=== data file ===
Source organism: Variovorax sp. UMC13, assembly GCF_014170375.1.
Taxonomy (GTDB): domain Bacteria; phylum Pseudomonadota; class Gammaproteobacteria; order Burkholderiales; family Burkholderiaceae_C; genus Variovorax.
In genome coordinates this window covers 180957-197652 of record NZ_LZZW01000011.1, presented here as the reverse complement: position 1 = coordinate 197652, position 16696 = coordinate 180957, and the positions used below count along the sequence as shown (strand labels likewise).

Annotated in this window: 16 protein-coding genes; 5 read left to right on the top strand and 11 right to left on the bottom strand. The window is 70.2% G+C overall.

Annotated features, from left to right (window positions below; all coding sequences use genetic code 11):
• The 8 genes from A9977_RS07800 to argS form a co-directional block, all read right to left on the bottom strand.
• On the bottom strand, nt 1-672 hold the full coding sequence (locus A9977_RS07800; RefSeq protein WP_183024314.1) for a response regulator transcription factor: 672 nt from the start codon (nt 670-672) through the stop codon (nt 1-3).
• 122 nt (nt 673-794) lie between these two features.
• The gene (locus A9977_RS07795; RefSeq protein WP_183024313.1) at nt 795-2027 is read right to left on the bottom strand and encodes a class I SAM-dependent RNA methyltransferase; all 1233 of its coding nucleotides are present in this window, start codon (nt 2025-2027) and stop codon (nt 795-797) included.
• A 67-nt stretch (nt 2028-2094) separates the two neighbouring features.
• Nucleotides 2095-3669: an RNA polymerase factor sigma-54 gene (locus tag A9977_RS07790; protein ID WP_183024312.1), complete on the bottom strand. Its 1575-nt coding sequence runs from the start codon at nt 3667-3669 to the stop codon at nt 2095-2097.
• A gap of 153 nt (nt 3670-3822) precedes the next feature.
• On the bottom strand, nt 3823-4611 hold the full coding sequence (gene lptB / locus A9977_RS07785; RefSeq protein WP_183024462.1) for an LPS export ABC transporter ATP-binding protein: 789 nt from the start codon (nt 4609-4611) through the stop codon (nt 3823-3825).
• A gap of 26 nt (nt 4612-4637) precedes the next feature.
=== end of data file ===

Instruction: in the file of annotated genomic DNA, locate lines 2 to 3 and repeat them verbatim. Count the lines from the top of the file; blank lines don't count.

Taxonomy (GTDB): domain Bacteria; phylum Pseudomonadota; class Gammaproteobacteria; order Burkholderiales; family Burkholderiaceae_C; genus Variovorax.
In genome coordinates this window covers 180957-197652 of record NZ_LZZW01000011.1, presented here as the reverse complement: position 1 = coordinate 197652, position 16696 = coordinate 180957, and the positions used below count along the sequence as shown (strand labels likewise).